The Influence of Kings on Craft Freemasonry

Reading Time: 27 minutes ‘From time immemorial’ we have been very fortunate in that our Craft has had the support of Royalty. Without that support I doubt that we would be in the same position as we are today, even taking into account our declining numbers. Royalty brought and registered a degree of class, charisma & gentlemanly behaviour to … Read more

Freemason Oliver Russell, 2nd Baron Ampthill

Reading Time: 2 minutes Russell was born on February 19th, 1869 in Rome, Italy. He was educated at Eton and graduated from New College, Oxford. While at New College he began rowing and rowed for Oxford against Cambridge. In 1894 and 1898, he served on the original Olympic committee.

Oscar Wilde – A University Freemason – by W.Bro. Yasha Beresiner

Reading Time: 21 minutes Today no one will deny the genius of Oscar Wilde. Yet during his own lifetime he was spurned and humiliated in spite of the success of much of his work. He was a victim of the society into which he was born. The Victorian middle-class, whose sacred institutions of morality Wilde was to infringe, simply had no patience or tolerance for him. The saddest of the tragedies that Wilde was to write could not match the events that were to unfold and Freemasonry, which did play a significant part during his time at Oxford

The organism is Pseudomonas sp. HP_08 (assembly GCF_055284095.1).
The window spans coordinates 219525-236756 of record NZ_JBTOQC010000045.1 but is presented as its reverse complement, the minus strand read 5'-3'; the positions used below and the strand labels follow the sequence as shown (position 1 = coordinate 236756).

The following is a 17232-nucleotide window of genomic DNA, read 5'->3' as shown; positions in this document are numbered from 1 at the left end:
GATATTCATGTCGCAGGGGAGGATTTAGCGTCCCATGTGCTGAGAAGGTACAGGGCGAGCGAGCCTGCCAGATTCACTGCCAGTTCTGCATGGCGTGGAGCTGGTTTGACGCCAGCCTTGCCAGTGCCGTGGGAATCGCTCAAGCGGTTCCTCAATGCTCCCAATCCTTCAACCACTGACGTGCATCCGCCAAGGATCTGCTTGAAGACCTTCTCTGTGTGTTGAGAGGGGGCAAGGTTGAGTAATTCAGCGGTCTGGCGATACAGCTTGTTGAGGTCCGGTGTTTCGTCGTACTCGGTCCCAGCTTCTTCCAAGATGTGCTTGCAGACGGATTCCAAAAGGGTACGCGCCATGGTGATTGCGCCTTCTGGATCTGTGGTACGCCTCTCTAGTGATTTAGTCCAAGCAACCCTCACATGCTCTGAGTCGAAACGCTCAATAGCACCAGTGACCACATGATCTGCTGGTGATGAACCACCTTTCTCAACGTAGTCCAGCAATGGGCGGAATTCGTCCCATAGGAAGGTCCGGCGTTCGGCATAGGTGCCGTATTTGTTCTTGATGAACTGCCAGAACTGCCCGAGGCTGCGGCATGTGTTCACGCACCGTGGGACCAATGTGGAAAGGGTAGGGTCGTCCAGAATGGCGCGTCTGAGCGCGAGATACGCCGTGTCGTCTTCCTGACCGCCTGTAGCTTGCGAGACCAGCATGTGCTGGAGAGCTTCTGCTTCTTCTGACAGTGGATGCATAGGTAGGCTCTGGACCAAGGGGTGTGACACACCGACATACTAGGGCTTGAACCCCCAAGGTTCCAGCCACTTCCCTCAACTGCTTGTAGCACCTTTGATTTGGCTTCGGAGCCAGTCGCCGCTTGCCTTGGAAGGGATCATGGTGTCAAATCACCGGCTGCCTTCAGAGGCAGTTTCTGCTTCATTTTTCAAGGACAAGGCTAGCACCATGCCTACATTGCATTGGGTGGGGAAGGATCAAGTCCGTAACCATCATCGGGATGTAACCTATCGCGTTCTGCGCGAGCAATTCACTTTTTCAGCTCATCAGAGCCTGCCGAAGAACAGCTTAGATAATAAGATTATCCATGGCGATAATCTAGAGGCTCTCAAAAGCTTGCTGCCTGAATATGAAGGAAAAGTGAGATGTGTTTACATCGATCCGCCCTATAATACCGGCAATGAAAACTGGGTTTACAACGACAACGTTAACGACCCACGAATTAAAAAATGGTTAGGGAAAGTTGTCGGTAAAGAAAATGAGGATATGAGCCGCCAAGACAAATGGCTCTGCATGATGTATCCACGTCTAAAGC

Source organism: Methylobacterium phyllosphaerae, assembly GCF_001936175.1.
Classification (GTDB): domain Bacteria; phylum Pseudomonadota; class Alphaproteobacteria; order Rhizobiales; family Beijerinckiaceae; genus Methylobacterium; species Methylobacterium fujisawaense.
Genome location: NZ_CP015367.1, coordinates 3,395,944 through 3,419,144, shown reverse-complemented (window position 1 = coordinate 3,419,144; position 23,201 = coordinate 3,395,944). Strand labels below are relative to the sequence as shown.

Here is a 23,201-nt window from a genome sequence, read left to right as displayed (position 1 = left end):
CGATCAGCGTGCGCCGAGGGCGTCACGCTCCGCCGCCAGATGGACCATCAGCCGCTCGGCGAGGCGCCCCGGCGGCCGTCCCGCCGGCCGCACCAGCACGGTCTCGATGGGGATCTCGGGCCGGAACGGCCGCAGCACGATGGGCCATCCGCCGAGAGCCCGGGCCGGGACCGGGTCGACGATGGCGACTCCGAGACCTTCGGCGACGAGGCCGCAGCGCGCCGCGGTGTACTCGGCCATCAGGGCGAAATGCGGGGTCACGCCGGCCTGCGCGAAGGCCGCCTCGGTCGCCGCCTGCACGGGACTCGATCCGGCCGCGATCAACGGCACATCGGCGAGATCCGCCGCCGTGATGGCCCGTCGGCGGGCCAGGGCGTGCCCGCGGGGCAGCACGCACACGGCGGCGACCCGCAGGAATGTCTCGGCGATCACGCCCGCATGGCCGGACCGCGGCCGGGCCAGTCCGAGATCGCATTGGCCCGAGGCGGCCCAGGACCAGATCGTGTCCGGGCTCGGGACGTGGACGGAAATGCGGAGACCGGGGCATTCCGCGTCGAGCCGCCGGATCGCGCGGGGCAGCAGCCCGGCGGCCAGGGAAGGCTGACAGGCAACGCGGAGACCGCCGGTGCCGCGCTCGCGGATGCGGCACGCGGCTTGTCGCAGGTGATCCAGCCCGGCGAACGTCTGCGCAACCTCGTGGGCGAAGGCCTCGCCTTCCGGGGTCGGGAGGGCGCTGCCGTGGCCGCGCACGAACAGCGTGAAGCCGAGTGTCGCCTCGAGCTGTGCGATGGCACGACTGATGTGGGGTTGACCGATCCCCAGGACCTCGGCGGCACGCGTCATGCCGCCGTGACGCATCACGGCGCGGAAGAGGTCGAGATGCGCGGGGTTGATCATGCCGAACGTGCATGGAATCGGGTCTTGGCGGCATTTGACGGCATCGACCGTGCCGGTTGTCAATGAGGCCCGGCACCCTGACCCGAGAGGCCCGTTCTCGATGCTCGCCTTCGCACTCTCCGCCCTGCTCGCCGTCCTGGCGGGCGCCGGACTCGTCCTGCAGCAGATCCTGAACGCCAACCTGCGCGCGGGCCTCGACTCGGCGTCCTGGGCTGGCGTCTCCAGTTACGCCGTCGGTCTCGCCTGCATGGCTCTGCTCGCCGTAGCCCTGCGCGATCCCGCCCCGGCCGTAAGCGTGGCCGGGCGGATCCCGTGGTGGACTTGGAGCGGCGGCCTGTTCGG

Reaching out to the next generation

Reading Time: 2 minutes West Lancashire Freemasons,  in the persons of Dave Grainger APrGM with responsibility for the University Scheme, and John Stanley the Lancaster and District Group University Liaison Officer, have arranged that West Lancashire Freemasons will have a stall at the Lancaster University Freshers Fair on Friday 7 October. Working closely with the Students Union at Lancaster … Read more

Fraternity in the trenches

Reading Time: 4 minutes The Battle of the Somme produced more than one million casualties. Director of the Library and Museum of Freemasonry Diane Clements marks the masons who fought for freedom

The centenary of the first day of the Battle of the Somme on 1 July 1916 will be marked this summer. On that single day there were almost 60,000 British casualties, most of them before noon, of whom nearly 20,000 died.